More generally, while 52 percent of Americans favor decreasing U.S. forces in Iraq, that includes only 15 percent who want them all withdrawn immediately – about the same number as those who favor the opposite tack of increasing the deployment. One-quarter say the current deployment should remain about the same. These numbers have been steady lately.
War and Approval
The root cause of Bush's woes is unmistakable -- his overall approval rating has moved in tandem with views of whether the war has been worth fighting. The two correlate almost perfectly, at .94, where 1 is an exact match.
The same sort of drop in approval occurred in Lyndon B. Johnson's presidency. His year-to-year decline in popularity as the country became enmeshed in Vietnam almost precisely matches Bush's year-to-year decline during the Iraq war. The parallels are striking.
Support for the war is down to Bush's base: Republicans, conservatives and evangelical white Protestants are the only groups in which majorities say the war is worth fighting. And in these groups, as in all others, majorities call the level of U.S. casualties unacceptable (77 percent overall say so, a new high, albeit, as in several other cases, by a single point).
While the ISG's proposals get bipartisan support, most other views are marked by the extreme partisanship of recent years. In one striking example, 75 percent of Democrats and 58 percent of independents think the administration intentionally misled the public on Iraq; 82 percent of Republicans think not.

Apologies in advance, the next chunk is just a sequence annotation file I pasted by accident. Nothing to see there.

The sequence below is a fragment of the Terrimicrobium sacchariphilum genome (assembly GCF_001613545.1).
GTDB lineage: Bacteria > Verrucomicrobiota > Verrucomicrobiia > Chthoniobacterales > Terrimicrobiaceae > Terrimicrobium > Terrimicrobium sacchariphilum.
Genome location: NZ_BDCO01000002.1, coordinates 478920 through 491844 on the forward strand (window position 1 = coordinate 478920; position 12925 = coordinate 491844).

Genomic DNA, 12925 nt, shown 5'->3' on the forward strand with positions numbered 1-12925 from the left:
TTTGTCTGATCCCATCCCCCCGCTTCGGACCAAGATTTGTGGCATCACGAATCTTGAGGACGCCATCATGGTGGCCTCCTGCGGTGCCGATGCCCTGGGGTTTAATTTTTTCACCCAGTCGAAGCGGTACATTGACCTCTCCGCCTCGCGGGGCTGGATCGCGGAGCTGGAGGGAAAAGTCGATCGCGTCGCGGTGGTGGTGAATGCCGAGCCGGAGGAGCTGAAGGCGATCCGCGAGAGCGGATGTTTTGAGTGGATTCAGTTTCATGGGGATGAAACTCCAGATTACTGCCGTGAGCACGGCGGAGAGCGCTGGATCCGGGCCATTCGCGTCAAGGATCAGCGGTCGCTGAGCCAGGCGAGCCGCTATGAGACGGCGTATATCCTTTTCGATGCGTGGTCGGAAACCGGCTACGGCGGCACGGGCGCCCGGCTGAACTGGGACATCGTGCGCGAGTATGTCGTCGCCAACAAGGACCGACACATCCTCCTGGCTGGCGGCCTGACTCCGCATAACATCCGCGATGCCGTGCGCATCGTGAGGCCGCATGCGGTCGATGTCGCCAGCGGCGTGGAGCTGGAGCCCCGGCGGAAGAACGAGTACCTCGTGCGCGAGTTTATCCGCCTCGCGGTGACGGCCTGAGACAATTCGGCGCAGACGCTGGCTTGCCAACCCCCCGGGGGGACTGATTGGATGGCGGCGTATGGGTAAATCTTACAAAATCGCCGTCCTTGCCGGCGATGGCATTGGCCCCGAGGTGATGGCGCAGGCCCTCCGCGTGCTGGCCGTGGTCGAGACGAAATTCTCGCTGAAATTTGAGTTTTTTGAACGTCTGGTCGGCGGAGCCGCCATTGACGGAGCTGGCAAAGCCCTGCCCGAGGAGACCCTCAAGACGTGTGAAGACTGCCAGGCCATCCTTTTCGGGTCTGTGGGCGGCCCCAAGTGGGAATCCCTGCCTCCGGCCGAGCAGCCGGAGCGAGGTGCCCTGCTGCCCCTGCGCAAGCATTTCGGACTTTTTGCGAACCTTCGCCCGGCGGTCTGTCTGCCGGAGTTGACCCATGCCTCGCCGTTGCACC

Similarly, 69 percent of Republicans say the Iraq war was worth fighting; 65 percent of independents and 81 percent of Democrats say not. Bush retains a 77-percent overall job approval within his party, a number that plummets to 30 percent among independents and 12 percent among Democrats.
But all is not well even in Bush's base. His approval rating from Republicans specifically on his handling of Iraq has dropped from 77 percent in October to 65 percent now -- a single point off its low in May. And four in 10 Republicans think he's not willing enough to change course on Iraq. That soars to seven in 10 among independents, and among Democrats, even higher.
This ABC News/Washington Post poll was conducted by telephone Dec.7-11, 2006, among a random national sample of 1,005 adults. The results have a 3-point error margin. Sampling, data collection and tabulation by TNS of Horsham, Pa.